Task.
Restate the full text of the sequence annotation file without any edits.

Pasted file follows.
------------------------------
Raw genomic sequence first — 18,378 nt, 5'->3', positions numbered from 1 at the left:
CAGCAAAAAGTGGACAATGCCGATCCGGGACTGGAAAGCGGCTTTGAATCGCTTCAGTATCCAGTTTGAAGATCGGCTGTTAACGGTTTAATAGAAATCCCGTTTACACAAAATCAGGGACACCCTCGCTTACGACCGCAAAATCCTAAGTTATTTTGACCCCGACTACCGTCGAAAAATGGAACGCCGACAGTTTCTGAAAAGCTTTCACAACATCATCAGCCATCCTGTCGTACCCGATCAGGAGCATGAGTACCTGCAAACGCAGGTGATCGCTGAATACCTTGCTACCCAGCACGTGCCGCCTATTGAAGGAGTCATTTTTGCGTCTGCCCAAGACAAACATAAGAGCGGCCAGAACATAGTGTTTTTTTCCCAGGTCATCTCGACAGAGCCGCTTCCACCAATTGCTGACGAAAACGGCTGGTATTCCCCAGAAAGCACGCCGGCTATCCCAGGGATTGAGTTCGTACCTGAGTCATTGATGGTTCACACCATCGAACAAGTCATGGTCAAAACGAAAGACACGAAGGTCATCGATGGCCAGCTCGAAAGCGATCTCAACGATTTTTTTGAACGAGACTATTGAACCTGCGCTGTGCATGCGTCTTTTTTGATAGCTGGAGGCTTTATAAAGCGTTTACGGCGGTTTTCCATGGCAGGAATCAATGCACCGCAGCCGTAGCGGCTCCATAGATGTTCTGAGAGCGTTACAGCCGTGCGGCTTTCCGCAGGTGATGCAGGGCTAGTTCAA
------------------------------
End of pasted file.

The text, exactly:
Raw genomic sequence first — 18,378 nt, 5'->3', positions numbered from 1 at the left:
CAGCAAAAAGTGGACAATGCCGATCCGGGACTGGAAAGCGGCTTTGAATCGCTTCAGTATCCAGTTTGAAGATCGGCTGTTAACGGTTTAATAGAAATCCCGTTTACACAAAATCAGGGACACCCTCGCTTACGACCGCAAAATCCTAAGTTATTTTGACCCCGACTACCGTCGAAAAATGGAACGCCGACAGTTTCTGAAAAGCTTTCACAACATCATCAGCCATCCTGTCGTACCCGATCAGGAGCATGAGTACCTGCAAACGCAGGTGATCGCTGAATACCTTGCTACCCAGCACGTGCCGCCTATTGAAGGAGTCATTTTTGCGTCTGCCCAAGACAAACATAAGAGCGGCCAGAACATAGTGTTTTTTTCCCAGGTCATCTCGACAGAGCCGCTTCCACCAATTGCTGACGAAAACGGCTGGTATTCCCCAGAAAGCACGCCGGCTATCCCAGGGATTGAGTTCGTACCTGAGTCATTGATGGTTCACACCATCGAACAAGTCATGGTCAAAACGAAAGACACGAAGGTCATCGATGGCCAGCTCGAAAGCGATCTCAACGATTTTTTTGAACGAGACTATTGAACCTGCGCTGTGCATGCGTCTTTTTTGATAGCTGGAGGCTTTATAAAGCGTTTACGGCGGTTTTCCATGGCAGGAATCAATGCACCGCAGCCGTAGCGGCTCCATAGATGTTCTGAGAGCGTTACAGCCGTGCGGCTTTCCGCAGGTGATGCAGGGCTAGTTCAA